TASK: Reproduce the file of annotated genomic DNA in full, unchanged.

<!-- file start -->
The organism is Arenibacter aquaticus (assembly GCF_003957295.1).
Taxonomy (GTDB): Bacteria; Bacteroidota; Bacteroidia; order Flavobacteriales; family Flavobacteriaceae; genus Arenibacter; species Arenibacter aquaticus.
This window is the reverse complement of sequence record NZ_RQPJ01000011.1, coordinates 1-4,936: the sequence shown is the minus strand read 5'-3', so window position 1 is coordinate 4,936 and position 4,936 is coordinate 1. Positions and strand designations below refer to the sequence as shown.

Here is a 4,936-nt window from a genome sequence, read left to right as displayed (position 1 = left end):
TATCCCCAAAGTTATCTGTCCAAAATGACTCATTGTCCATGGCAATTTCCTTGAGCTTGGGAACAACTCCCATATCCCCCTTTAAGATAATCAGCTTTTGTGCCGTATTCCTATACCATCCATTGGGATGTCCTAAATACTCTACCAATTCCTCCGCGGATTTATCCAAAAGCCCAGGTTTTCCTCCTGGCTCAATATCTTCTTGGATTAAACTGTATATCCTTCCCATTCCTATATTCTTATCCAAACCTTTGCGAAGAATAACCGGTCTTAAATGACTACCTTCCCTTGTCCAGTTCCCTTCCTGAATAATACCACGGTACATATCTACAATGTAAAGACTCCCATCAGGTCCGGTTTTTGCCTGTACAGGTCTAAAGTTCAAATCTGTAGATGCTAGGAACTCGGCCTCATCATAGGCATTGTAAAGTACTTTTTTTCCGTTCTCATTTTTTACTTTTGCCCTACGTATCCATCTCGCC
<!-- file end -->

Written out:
The organism is Arenibacter aquaticus (assembly GCF_003957295.1).
Taxonomy (GTDB): Bacteria; Bacteroidota; Bacteroidia; order Flavobacteriales; family Flavobacteriaceae; genus Arenibacter; species Arenibacter aquaticus.
This window is the reverse complement of sequence record NZ_RQPJ01000011.1, coordinates 1-4,936: the sequence shown is the minus strand read 5'-3', so window position 1 is coordinate 4,936 and position 4,936 is coordinate 1. Positions and strand designations below refer to the sequence as shown.

Here is a 4,936-nt window from a genome sequence, read left to right as displayed (position 1 = left end):
TATCCCCAAAGTTATCTGTCCAAAATGACTCATTGTCCATGGCAATTTCCTTGAGCTTGGGAACAACTCCCATATCCCCCTTTAAGATAATCAGCTTTTGTGCCGTATTCCTATACCATCCATTGGGATGTCCTAAATACTCTACCAATTCCTCCGCGGATTTATCCAAAAGCCCAGGTTTTCCTCCTGGCTCAATATCTTCTTGGATTAAACTGTATATCCTTCCCATTCCTATATTCTTATCCAAACCTTTGCGAAGAATAACCGGTCTTAAATGACTACCTTCCCTTGTCCAGTTCCCTTCCTGAATAATACCACGGTACATATCTACAATGTAAAGACTCCCATCAGGTCCGGTTTTTGCCTGTACAGGTCTAAAGTTCAAATCTGTAGATGCTAGGAACTCGGCCTCATCATAGGCATTGTAAAGTACTTTTTTTCCGTTCTCATTTTTTACTTTTGCCCTACGTATCCATCTCGCC